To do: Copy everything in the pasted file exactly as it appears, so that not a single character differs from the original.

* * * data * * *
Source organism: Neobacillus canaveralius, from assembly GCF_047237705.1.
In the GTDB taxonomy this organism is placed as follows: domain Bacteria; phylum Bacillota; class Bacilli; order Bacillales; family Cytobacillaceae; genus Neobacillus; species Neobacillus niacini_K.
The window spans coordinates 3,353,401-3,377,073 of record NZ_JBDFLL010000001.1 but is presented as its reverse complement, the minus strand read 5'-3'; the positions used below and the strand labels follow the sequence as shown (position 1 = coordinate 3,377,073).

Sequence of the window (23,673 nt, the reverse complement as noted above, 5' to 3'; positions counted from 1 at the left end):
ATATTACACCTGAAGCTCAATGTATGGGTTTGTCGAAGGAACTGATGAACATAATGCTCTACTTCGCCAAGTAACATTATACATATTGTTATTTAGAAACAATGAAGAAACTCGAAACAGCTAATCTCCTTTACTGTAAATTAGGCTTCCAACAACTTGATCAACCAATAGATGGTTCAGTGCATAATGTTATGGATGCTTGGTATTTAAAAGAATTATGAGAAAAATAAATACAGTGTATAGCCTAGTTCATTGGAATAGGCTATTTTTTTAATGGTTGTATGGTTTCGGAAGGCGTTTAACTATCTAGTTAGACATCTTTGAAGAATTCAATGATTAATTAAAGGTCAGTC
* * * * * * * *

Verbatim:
Source organism: Neobacillus canaveralius, from assembly GCF_047237705.1.
In the GTDB taxonomy this organism is placed as follows: domain Bacteria; phylum Bacillota; class Bacilli; order Bacillales; family Cytobacillaceae; genus Neobacillus; species Neobacillus niacini_K.
The window spans coordinates 3,353,401-3,377,073 of record NZ_JBDFLL010000001.1 but is presented as its reverse complement, the minus strand read 5'-3'; the positions used below and the strand labels follow the sequence as shown (position 1 = coordinate 3,377,073).

Sequence of the window (23,673 nt, the reverse complement as noted above, 5' to 3'; positions counted from 1 at the left end):
ATATTACACCTGAAGCTCAATGTATGGGTTTGTCGAAGGAACTGATGAACATAATGCTCTACTTCGCCAAGTAACATTATACATATTGTTATTTAGAAACAATGAAGAAACTCGAAACAGCTAATCTCCTTTACTGTAAATTAGGCTTCCAACAACTTGATCAACCAATAGATGGTTCAGTGCATAATGTTATGGATGCTTGGTATTTAAAAGAATTATGAGAAAAATAAATACAGTGTATAGCCTAGTTCATTGGAATAGGCTATTTTTTTAATGGTTGTATGGTTTCGGAAGGCGTTTAACTATCTAGTTAGACATCTTTGAAGAATTCAATGATTAATTAAAGGTCAGTC